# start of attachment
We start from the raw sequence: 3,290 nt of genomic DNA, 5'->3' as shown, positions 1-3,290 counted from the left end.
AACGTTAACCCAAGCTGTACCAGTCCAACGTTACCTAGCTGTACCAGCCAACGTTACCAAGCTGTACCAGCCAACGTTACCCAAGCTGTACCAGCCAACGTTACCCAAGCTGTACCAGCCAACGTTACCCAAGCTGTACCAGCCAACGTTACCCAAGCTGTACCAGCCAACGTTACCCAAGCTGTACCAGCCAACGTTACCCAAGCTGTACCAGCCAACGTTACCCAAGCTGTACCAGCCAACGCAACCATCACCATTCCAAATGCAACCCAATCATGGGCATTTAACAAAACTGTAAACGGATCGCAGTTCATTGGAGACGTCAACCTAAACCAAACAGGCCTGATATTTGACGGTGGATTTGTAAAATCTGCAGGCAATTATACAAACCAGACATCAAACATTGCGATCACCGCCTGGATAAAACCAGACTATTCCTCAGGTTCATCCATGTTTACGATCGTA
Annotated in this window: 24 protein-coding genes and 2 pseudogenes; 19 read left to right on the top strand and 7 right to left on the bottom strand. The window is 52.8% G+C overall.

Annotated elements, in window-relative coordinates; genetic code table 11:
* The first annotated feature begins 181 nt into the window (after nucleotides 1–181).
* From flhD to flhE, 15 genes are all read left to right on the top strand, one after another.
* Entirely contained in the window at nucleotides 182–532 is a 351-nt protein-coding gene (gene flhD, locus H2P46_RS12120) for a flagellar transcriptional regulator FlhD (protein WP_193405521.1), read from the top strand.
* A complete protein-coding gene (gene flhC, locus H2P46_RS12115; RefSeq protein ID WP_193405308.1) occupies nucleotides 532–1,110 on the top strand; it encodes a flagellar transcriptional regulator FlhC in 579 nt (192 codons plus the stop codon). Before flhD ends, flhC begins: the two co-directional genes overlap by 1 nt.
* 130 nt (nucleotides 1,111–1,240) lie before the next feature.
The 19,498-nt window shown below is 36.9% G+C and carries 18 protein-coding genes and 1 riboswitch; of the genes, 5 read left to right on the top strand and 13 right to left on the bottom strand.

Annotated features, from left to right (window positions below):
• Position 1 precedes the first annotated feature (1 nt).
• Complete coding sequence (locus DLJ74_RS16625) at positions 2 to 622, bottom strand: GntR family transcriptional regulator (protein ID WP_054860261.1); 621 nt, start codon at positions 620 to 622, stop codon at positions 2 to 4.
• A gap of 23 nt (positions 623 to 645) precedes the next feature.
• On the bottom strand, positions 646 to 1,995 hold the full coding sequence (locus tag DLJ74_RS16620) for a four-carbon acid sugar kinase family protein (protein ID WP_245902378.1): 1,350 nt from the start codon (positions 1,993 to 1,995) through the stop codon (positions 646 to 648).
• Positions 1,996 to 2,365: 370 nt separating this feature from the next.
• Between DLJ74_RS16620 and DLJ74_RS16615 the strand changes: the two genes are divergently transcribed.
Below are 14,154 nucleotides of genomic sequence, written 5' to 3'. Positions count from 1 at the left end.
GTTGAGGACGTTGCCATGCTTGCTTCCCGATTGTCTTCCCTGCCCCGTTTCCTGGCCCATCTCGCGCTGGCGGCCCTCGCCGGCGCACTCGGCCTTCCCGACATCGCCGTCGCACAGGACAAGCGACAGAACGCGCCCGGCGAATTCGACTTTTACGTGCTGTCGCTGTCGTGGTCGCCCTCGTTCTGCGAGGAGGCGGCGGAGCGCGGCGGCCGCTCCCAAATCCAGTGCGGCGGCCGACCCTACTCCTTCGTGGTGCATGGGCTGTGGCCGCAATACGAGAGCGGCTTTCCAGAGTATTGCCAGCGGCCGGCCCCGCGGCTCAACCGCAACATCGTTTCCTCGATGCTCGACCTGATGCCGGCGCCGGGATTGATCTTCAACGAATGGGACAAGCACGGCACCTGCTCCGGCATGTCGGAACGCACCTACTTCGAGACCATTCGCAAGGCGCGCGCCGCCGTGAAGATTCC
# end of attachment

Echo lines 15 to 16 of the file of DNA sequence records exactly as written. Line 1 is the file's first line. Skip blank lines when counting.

• On the bottom strand, positions 646 to 1,995 hold the full coding sequence (locus tag DLJ74_RS16620) for a four-carbon acid sugar kinase family protein (protein ID WP_245902378.1): 1,350 nt from the start codon (positions 1,993 to 1,995) through the stop codon (positions 646 to 648).
• Positions 1,996 to 2,365: 370 nt separating this feature from the next.